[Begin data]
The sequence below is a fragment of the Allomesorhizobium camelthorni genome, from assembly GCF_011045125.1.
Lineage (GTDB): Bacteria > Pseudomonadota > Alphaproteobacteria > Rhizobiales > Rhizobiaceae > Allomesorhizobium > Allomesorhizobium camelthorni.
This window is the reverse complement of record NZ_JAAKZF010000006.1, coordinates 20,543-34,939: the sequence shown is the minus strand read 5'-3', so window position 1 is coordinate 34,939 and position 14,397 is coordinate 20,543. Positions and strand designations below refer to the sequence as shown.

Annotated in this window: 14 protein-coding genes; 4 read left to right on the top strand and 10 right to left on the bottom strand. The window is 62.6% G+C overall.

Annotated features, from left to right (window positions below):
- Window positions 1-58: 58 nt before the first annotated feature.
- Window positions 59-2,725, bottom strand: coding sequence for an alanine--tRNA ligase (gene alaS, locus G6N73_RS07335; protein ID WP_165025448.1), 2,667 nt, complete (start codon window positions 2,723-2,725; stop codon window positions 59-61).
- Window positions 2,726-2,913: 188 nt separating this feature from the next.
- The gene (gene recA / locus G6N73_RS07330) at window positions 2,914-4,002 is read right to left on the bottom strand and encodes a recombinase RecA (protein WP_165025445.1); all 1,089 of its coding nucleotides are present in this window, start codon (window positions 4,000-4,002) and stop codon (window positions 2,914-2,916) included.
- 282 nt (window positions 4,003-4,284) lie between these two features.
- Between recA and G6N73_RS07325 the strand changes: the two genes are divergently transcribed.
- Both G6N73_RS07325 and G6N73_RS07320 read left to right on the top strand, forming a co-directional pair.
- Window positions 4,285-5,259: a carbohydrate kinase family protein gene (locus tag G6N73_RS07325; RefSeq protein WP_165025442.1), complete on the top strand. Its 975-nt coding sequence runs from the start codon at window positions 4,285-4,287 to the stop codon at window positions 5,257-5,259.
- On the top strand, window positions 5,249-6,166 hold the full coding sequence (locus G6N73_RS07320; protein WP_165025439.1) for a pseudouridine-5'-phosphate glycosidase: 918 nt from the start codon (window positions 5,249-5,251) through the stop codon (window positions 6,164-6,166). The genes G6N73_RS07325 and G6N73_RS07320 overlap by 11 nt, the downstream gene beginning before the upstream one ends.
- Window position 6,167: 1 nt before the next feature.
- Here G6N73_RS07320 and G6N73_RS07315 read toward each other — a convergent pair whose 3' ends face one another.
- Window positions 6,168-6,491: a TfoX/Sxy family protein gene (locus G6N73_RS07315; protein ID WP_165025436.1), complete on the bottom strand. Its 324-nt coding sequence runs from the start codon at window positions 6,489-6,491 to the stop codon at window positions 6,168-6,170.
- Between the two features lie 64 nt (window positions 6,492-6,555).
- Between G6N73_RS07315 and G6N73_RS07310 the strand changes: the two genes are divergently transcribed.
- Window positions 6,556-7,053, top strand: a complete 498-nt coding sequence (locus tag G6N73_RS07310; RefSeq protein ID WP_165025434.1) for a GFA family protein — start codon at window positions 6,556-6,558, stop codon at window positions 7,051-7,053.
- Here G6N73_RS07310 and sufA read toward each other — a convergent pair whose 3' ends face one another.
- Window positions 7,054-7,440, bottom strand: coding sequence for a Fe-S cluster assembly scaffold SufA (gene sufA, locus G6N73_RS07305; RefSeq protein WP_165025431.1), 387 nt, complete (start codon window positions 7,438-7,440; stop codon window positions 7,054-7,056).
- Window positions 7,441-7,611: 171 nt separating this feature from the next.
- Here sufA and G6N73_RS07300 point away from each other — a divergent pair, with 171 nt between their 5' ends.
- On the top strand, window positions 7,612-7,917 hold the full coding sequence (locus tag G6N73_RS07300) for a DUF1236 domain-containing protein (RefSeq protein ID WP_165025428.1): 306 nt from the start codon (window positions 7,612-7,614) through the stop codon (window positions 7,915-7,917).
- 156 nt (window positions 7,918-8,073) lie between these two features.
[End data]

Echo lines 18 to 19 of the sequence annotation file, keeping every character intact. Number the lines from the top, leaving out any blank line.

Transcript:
- Between the two features lie 64 nt (window positions 6,492-6,555).
- Between G6N73_RS07315 and G6N73_RS07310 the strand changes: the two genes are divergently transcribed.